You may have already guessed that my financial priorities have been changing lately. When I first started this blog, the priority I was pursuing with the focus and determination of a top athlete was recovery: recovery from the rather large consumer debt that the 2008 credit crunch brought with it. Well, it did bring it but we also fell for it (here, I did take some responsibility and it feels good). Now that we will be debt free in a matter of months, I am determined that the good habits of earning more and spending less are not going to go to waste. This, however, means that we will have a rather large positive cash flow and we have to decide how to invest money. Of course we can leave it in savings accounts – it is probably time for us to have maxed up ISAs – but is it really worth it? Keeping large amounts of money in savings accounts, particularly at the current pitiful rate of interest, is like keeping water in a dam when the crops need watering.
This is why I have been looking very seriously at different investment options and finding that this is so complex it makes my head hurt; and there aren’t many things that do that. From what I have seen though, investing is a combination between science, art and gaming. This is what makes my head hurt – I can’t think of another activity that combines the three; these also need completely different sets of competence and different combinations between knowledge, intuition and awareness of risk and probability.
Probably the best example of investing as science is provided by the Boggleheads’ philosophy: this is all about well informed choice. It may be choice of lifestyle, choice of investment instruments etc. Interestingly, approaching investment as science and research features both a particular stage of learning about it and specific investment instruments. I believe that research is absolutely essential to be able to choose risky stock to buy; and that this research should be rather broad (learn most there is to know about the product, the company, the key people in the company and the others who have similar product).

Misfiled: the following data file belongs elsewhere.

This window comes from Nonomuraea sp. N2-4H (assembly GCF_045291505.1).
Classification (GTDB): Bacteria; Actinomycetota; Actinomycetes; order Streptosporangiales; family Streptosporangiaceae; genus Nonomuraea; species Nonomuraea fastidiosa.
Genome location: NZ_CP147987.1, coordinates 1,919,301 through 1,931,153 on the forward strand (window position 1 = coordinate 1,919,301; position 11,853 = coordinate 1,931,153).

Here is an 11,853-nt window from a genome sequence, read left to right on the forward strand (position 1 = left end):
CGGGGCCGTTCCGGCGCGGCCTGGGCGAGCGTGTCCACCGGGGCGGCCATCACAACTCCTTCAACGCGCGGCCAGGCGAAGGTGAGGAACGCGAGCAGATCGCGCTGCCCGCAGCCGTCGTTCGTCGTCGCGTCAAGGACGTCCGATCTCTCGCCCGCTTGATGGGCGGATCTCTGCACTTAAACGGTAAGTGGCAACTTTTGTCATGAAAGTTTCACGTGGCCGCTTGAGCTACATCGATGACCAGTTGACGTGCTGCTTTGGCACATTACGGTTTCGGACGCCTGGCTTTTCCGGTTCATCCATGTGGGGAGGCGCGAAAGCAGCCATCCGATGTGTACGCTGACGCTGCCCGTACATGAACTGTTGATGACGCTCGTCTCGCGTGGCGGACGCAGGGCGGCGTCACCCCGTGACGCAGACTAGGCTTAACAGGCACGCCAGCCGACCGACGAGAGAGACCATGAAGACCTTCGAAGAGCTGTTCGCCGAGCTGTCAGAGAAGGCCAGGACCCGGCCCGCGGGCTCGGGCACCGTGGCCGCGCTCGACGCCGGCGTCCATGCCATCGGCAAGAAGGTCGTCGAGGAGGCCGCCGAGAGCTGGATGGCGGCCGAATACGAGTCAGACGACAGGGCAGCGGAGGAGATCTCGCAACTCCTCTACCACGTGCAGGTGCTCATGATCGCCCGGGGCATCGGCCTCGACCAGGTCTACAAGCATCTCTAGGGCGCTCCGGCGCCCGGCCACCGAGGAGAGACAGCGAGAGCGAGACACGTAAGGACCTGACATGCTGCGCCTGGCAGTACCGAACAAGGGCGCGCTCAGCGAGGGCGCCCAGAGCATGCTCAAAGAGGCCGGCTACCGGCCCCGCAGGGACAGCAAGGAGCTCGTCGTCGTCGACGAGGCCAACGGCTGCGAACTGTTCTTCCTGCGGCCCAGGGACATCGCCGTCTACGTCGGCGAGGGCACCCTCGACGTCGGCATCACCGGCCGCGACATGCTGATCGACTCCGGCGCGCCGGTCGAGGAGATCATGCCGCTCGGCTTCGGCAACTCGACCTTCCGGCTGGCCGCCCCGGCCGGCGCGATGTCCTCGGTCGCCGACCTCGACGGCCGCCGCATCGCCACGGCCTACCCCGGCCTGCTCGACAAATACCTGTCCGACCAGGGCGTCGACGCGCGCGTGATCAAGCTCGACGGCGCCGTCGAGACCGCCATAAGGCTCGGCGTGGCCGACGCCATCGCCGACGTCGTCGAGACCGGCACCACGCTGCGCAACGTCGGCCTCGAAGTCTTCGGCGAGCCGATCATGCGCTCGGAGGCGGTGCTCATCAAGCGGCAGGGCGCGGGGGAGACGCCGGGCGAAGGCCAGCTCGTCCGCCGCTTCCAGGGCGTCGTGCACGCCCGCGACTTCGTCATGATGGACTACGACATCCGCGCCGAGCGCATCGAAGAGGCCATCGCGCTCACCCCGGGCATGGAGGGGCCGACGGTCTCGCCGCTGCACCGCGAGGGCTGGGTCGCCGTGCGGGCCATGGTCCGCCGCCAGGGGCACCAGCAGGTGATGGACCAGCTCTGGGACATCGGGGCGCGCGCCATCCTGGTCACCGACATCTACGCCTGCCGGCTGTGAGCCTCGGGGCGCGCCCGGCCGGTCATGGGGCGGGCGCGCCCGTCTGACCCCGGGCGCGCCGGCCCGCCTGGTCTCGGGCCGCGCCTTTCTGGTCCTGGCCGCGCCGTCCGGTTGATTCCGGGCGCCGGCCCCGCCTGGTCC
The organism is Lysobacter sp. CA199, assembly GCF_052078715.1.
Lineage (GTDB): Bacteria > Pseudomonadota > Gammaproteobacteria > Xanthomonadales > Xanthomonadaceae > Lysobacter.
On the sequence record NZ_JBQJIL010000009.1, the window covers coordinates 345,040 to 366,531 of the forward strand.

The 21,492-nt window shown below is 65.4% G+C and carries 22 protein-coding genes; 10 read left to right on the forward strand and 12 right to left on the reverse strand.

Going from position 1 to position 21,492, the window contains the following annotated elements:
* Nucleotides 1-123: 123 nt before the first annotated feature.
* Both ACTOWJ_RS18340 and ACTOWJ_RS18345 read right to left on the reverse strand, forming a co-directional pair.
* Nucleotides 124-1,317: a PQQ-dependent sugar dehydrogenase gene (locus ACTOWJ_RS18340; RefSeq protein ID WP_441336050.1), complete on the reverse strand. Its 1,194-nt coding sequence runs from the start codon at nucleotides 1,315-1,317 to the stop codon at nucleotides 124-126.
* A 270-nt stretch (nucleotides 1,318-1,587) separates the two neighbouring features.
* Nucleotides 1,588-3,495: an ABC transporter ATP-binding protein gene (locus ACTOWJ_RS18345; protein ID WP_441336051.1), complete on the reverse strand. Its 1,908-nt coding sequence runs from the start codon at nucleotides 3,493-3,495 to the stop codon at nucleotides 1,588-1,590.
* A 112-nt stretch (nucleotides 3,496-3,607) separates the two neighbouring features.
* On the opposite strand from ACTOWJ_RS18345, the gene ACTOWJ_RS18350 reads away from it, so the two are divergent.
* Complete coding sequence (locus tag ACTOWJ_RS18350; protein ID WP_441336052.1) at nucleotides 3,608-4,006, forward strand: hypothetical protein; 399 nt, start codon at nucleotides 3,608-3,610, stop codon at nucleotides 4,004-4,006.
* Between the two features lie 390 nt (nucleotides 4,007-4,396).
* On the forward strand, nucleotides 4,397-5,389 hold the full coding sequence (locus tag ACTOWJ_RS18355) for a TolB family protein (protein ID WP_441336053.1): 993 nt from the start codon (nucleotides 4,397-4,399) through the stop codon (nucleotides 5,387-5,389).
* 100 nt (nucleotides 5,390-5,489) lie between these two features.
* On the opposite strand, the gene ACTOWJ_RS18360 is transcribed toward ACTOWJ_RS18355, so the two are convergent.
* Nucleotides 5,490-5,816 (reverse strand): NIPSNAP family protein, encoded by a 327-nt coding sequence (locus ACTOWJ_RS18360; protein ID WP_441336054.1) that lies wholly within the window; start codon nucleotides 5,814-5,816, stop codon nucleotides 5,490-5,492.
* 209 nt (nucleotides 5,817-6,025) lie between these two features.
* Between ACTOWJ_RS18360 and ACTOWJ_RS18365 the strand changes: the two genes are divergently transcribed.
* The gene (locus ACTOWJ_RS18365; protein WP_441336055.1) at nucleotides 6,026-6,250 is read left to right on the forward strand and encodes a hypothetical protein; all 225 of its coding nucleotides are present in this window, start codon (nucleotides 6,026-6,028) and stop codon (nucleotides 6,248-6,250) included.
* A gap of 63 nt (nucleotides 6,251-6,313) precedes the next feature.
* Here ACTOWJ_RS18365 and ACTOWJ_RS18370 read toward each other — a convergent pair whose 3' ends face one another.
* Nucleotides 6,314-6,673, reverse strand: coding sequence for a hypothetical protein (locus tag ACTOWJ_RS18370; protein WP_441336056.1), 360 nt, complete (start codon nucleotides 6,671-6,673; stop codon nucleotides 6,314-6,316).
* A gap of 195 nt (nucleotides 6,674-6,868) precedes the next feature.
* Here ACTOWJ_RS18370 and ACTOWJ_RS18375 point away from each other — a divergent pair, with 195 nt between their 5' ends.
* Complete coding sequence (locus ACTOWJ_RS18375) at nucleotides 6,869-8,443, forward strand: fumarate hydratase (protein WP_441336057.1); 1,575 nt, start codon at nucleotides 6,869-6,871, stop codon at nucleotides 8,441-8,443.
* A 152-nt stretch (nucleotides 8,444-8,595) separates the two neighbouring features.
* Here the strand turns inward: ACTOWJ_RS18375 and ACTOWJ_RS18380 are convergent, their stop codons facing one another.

Next, is investment as an art form. This, I believe, kicks in when one is shaping and re-shaping their portfolio – what investment portfolios look like is not a matter of science and research but of feeling and balance.
The aspect of investment that fascinates me most is the gaming part of it. This applies to specific investment instruments like some options, exchange-traded funds (ETFs), CFD trading (Contract for difference) and different forms of financial spread betting. These are all rather speculative investments. CFD trading, for instance, is an equity derivative used by traders (investors) to speculate on the share price of particular shares without actually holding any of these shares; the contract between the two parties is about paying the difference between the current price of the share and its value within certain time frame. High risk but can be potentially very rewarding.
Now, if I were you a question will be forming in my head: how is doing CFD trading different from betting on the horses?
It is different because is still needs a large amount of research and art to be able to do it to your advantage. CFD trading success is a result of knowledge and application.
Looking at these three aspects of investing – science, art and gaming – I have been thinking that I have a bit of a problem with the latter two. Science is not an issue: I even cook like a scientist. But do I have the imagination, abandon and courage for the other two?
How about you?